Italy’s plot to make vaccines mandatory compared to ‘mad’ calls for second Brexit vote

Italy: Politicians protest vaccine passport rules in Parliament

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The comparison comes from Eurointelligence Director Wolfgang Munchau who claimed such a move in Italy, aimed at combatting a high rate of anti-vaxxers, would have the opposite effect. Mr Munchau argues that just as much as calls for a second Brexit referendum strengthened Boris Johnson’s position ahead of the 2019 general elections, making Covid vaccines mandatory would “turn a small movement of anti-vaxxers into a larger coalition”.

He wrote: “My sole explanation is that the advocates of compulsory vaccination are as rabid as the anti-vaxxers themselves.

“I am reminded of the madness of the second referendum campaign in the UK who had persuaded themselves that they could overturn the 2016 referendum result.

“Many of them now realise that they could have forced a milder version of Brexit if they had united in opposition to the government.

“In the process they also damaged the Labour Party, and ensured a majority for the Tories probably for another decade. It was rational to oppose Brexit itself.

“But second referendum advocacy was hopping mad.

“Exactly the same problem applies to compulsory vaccination.”

The Italian government ruled on Thursday that catering and cleaning staff in schools and nursing homes can only work if they have proof of COVID-19 immunity, extending mandatory vaccination and the use of the so-called “Green Pass” document.

The health pass was already required for teachers in Italy, while mandatory vaccination for health workers was introduced in March.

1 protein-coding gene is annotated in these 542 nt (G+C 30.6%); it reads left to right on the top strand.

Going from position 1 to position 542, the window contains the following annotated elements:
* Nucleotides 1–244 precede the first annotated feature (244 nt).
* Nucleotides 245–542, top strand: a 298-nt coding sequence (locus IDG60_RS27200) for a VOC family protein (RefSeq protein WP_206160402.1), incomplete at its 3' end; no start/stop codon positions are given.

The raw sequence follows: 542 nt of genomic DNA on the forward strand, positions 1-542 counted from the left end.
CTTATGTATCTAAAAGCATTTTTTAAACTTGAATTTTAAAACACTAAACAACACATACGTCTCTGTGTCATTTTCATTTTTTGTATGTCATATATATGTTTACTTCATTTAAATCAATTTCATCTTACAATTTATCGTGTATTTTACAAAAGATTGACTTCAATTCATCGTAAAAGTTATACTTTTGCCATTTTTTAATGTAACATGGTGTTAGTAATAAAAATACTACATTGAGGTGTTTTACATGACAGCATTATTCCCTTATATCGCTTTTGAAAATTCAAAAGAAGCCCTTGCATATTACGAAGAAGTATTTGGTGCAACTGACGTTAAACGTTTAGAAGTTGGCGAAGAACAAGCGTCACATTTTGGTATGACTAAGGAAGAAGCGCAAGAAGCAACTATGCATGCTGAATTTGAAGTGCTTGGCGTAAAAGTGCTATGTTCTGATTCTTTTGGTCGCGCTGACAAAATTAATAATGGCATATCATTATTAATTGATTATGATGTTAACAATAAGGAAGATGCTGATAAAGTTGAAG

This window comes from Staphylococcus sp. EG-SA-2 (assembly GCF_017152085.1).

The government said on Thursday that under the new rules people working in schools in any capacity must have the health document, and that all nursing home staff will have to be vaccinated.

The Green Pass – a digital or paper certificate showing someone has received at least one COVID-19 vaccine dose, tested negative or has recently recovered from the virus – was originally conceived to facilitate travel among EU states.

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However, Italy was among a group of countries which also made it an internal requirement for people to access a range of cultural and leisure venues such as museums, gyms and indoor dining in restaurants.

From September 1 it became necessary for travel on inter-city transport. Prime Minister Mario Draghi said it would be extended further, despite opposition from groups who say it tramples on freedoms and is a back-door way of making vaccination mandatory.

“We will expand the Green Pass requirement in coming weeks,” Health Minister Roberto Speranza said on Thursday after the cabinet decreed the latest, limited extensions.

The issue has caused tensions in Draghi’s national unity coalition.

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Several government officials have said the pass should become a requirement for all public sector workers and even private firms, but the right-wing League opposes this.

This week the League voted with a hard-right opposition party in parliament against the Green Pass requirement in restaurants.

Italy has the second-highest COVID-19 death toll in Europe after Britain and the eighth-highest in the world.

Around 72 percent of Italy’s 60-million-strong population have had at least one COVID shot.

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